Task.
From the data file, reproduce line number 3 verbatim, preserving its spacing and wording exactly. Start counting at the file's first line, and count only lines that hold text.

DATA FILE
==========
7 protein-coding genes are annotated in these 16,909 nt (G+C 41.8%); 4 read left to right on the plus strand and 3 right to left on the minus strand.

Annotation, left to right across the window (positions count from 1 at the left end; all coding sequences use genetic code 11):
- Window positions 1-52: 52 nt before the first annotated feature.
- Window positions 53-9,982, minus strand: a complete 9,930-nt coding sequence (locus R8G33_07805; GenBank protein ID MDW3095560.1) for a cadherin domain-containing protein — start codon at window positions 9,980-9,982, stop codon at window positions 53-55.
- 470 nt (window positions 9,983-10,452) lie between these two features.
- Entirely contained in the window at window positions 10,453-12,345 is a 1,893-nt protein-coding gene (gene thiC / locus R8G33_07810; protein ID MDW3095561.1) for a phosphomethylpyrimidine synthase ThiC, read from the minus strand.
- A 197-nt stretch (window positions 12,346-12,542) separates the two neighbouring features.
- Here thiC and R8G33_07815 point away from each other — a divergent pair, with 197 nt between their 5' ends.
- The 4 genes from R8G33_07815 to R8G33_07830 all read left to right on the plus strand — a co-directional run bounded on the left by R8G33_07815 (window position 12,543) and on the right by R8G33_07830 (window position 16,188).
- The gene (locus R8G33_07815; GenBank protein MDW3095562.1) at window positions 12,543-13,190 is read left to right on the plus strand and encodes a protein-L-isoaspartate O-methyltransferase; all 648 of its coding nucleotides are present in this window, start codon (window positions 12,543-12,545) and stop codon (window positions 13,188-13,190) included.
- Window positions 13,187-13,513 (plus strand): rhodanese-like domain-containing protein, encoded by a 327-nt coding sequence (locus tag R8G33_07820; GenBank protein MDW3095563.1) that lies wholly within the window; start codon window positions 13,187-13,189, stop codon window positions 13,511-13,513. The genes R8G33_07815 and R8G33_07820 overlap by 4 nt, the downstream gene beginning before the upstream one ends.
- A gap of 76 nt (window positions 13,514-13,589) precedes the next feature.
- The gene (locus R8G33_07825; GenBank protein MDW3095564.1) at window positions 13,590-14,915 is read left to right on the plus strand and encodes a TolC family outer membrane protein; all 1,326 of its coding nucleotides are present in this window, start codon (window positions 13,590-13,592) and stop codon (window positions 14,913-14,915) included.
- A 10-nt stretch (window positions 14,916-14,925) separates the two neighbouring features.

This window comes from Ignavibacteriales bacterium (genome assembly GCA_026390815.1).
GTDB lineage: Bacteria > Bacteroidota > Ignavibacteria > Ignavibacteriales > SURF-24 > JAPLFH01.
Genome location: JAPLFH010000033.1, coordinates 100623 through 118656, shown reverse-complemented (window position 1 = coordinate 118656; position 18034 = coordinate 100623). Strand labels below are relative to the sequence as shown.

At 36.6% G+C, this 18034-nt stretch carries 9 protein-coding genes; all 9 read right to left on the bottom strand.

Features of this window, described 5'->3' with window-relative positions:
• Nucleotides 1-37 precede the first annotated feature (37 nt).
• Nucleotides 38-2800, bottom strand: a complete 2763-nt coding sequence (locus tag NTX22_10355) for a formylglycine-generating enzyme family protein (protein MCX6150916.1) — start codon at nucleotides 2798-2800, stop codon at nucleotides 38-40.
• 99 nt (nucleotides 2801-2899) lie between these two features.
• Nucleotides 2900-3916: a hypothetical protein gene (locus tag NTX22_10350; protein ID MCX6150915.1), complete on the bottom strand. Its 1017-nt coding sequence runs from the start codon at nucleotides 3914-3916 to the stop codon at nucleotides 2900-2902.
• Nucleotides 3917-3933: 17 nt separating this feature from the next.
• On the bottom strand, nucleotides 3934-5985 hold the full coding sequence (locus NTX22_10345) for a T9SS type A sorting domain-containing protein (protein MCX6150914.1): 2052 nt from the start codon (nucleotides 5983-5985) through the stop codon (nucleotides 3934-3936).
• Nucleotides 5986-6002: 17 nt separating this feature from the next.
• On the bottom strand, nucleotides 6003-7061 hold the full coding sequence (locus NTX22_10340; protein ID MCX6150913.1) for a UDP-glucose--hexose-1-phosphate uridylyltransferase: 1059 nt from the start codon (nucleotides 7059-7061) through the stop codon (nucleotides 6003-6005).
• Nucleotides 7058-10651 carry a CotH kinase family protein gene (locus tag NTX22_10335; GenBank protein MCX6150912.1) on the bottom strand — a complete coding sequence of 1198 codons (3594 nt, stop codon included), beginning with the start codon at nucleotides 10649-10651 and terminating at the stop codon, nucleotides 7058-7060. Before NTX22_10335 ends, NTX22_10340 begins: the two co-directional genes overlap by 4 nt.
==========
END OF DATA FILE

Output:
- Window positions 1-52: 52 nt before the first annotated feature.